Harnessing Perlite

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Stevenson has been working with the natural volcanic material perlite to create a concrete product with a dramatically reduced carbon impact. 

The carbon footprint for perlite is under 100 kg per tonne, much less than the 500-800 kg produced for each tonne of cement and lower than other supplementary cementitious materials – SCMs – like fly-ash or slag.

It also has the benefit of being a natural New Zealand product, yet still able to be used in conjunction with other SCMs to further reduce carbon content, business development manager Maria Baker says. 

“Whilst we are happy to use fly-ash and slag, and we can use them together, our product is definitely superior because you can’t beat its carbon content and the fact it’s a natural New Zealand product that isn’t a waste stream of high carbon industries such as steelmaking or coal burning.”  

The company’s goal is to release the newly trademarked Eco-Perlite concrete product by May, after some further trials to ensure it has the correct consistency. 

It plans to initially include only low amounts, replacing up to 5 per cent of cement with perlite. Once the company has enough of its own data, the proportion of perlite will gradually be increased – ideally to up to 30 per cent. 


Perlite is a type of pozzolan which ordinarily has little or no cementitious characteristics.   

But when the material is finely ground and added to water, it reacts with calcium hydroxide at normal temperatures to form new compounds. 

HR Cement, Holcim, and Golden Bay Cement have also been exploring the use of SCMs to produce lower-emission cement.  

Recent start-up Neocrete received funding from Waka Kotahi’s innovation fund to trial low-carbon concrete mixes using pozzolans. 

ConcreteNZ’s net zero carbon roadmap to 2050 – released last year – notes the vital role of SCMs such as pozzolans in reducing the carbon footprint of concrete.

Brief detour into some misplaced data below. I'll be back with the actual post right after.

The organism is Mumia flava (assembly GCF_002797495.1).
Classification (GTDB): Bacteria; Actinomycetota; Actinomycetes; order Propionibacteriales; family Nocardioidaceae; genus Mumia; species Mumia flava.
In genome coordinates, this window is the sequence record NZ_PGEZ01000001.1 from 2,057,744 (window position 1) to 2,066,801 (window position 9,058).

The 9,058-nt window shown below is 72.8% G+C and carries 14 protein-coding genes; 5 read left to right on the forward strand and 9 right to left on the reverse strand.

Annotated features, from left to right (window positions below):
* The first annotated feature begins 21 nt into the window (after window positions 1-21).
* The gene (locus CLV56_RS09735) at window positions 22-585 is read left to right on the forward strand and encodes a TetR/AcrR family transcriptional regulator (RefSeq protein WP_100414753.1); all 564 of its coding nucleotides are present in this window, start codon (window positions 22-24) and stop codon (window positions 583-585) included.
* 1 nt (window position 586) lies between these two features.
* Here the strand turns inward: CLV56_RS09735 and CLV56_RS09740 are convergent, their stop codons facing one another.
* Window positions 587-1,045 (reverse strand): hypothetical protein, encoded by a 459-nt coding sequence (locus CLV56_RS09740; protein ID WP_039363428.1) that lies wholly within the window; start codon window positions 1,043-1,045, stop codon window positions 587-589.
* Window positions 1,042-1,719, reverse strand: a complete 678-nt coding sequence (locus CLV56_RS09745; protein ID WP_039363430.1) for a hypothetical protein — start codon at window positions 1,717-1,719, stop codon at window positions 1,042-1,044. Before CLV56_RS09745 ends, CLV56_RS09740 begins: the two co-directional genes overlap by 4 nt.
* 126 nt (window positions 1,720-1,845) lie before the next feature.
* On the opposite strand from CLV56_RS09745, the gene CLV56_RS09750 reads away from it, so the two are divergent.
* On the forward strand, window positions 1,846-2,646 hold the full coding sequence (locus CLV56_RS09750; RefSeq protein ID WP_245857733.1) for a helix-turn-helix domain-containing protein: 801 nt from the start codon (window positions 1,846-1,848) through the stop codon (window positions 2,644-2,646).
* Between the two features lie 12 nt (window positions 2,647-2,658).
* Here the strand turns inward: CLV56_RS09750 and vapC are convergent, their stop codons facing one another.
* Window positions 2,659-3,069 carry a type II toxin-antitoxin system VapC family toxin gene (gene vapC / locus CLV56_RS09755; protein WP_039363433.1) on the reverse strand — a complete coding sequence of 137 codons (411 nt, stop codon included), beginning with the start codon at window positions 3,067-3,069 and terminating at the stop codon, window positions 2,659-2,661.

It notes that NZ has an abundance of natural pozzolans, but further research and development is required to commercialise them at scale. 


The pozzolan is extracted from the company’s quarry near Tokoroa – pictured – then transported to Stevenson’s Drury quarry where it is stored under cover, dried and milled. 

While perlite is a hard rock, the material is free dug from the quarry and breaks out quite fine.  

“You don’t really need too much to crush it, but we use either a jaw or a cone then we screen the oversize to take a 20mm product for our plant,” Baker says.  

The quarry is permitted to extract 50,000 tonnes per year. Baker says they will look to build toward those tonnages as perlite is used at higher levels in concrete .

At this point they have a 25 year resource with options to expand further. 

“The resource is so important for the industry that Stevenson plan to invest further in such a highly sought after environmentally friendly product.” 


Perlite has been used for decades to lower the carbon content of concrete overseas – frequently at levels up to 30 per cent – giving the company confidence that it will prove a game-changer in NZ as it has overseas. 

But before they introduce the product to the market, a further suite of tests needs to be undertaken to account for the finer material which they are now getting out of their plant.  

“What we would like to do is get our plant running exactly how we want it and then we will do particle size distribution testing, mortar testing, concrete testing and start building up our data set.” 

An independent laboratory in Australia will also undertake concrete testing and more extensive analysis of the product. 

“Once we get our data back from there, we will continue to improve the product and make sure that it’s suitable at higher percentages.”  

Strength testing 

For the time being, Baker says the product using 5 per cent perlite has no impact on the quality of concrete except lowering the carbon. 

The 5 per cent perlite product has similar strengths as standard concrete when measured after one, three, seven or 28 days.  

The company’s challenge next is to obtain that early strength in concrete containing higher proportions of perlite so that it can be used as structural concrete. 

However, Baker is confident that can be achieved through the use of ad mixtures or different kinds of cement. 

“As we build our data set and see what we can achieve, we will be able to increase the amount of perlite we can use in the concrete and further drop down that carbon content.” 

Published by Inside Resources, author Heidi Bendikson – Wed, 20 Mar 2024.

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